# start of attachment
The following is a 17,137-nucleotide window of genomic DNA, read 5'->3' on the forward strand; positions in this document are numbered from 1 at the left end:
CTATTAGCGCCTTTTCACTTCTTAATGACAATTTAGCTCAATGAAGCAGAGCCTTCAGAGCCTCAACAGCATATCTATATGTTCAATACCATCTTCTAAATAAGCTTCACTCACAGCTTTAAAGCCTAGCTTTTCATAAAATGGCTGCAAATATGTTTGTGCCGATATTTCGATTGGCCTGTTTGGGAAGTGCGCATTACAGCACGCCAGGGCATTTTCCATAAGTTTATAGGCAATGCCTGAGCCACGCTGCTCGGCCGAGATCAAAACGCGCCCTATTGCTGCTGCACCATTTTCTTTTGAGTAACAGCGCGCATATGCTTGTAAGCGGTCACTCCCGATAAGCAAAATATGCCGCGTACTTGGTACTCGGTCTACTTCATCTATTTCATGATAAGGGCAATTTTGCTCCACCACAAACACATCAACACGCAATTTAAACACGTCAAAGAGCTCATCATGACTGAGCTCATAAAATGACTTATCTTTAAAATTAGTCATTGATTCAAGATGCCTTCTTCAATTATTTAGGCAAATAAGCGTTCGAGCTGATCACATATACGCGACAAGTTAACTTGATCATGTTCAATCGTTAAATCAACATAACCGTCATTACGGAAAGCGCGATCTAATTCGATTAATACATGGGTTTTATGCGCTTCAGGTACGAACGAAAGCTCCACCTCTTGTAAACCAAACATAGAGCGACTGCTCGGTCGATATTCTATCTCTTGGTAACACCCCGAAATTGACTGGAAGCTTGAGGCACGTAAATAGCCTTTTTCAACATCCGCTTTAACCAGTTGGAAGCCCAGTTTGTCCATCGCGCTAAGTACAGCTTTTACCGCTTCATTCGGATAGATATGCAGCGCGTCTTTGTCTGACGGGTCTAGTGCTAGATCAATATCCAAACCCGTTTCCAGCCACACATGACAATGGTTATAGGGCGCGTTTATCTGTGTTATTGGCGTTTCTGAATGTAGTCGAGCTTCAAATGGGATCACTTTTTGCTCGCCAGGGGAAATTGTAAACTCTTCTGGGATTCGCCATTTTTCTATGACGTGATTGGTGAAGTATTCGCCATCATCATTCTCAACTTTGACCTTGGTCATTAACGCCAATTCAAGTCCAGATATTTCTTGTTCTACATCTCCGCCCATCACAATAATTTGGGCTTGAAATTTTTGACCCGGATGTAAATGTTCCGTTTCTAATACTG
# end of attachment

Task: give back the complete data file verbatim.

The following is a 17,137-nucleotide window of genomic DNA, read 5'->3' on the forward strand; positions in this document are numbered from 1 at the left end:
CTATTAGCGCCTTTTCACTTCTTAATGACAATTTAGCTCAATGAAGCAGAGCCTTCAGAGCCTCAACAGCATATCTATATGTTCAATACCATCTTCTAAATAAGCTTCACTCACAGCTTTAAAGCCTAGCTTTTCATAAAATGGCTGCAAATATGTTTGTGCCGATATTTCGATTGGCCTGTTTGGGAAGTGCGCATTACAGCACGCCAGGGCATTTTCCATAAGTTTATAGGCAATGCCTGAGCCACGCTGCTCGGCCGAGATCAAAACGCGCCCTATTGCTGCTGCACCATTTTCTTTTGAGTAACAGCGCGCATATGCTTGTAAGCGGTCACTCCCGATAAGCAAAATATGCCGCGTACTTGGTACTCGGTCTACTTCATCTATTTCATGATAAGGGCAATTTTGCTCCACCACAAACACATCAACACGCAATTTAAACACGTCAAAGAGCTCATCATGACTGAGCTCATAAAATGACTTATCTTTAAAATTAGTCATTGATTCAAGATGCCTTCTTCAATTATTTAGGCAAATAAGCGTTCGAGCTGATCACATATACGCGACAAGTTAACTTGATCATGTTCAATCGTTAAATCAACATAACCGTCATTACGGAAAGCGCGATCTAATTCGATTAATACATGGGTTTTATGCGCTTCAGGTACGAACGAAAGCTCCACCTCTTGTAAACCAAACATAGAGCGACTGCTCGGTCGATATTCTATCTCTTGGTAACACCCCGAAATTGACTGGAAGCTTGAGGCACGTAAATAGCCTTTTTCAACATCCGCTTTAACCAGTTGGAAGCCCAGTTTGTCCATCGCGCTAAGTACAGCTTTTACCGCTTCATTCGGATAGATATGCAGCGCGTCTTTGTCTGACGGGTCTAGTGCTAGATCAATATCCAAACCCGTTTCCAGCCACACATGACAATGGTTATAGGGCGCGTTTATCTGTGTTATTGGCGTTTCTGAATGTAGTCGAGCTTCAAATGGGATCACTTTTTGCTCGCCAGGGGAAATTGTAAACTCTTCTGGGATTCGCCATTTTTCTATGACGTGATTGGTGAAGTATTCGCCATCATCATTCTCAACTTTGACCTTGGTCATTAACGCCAATTCAAGTCCAGATATTTCTTGTTCTACATCTCCGCCCATCACAATAATTTGGGCTTGAAATTTTTGACCCGGATGTAAATGTTCCGTTTCTAATACTG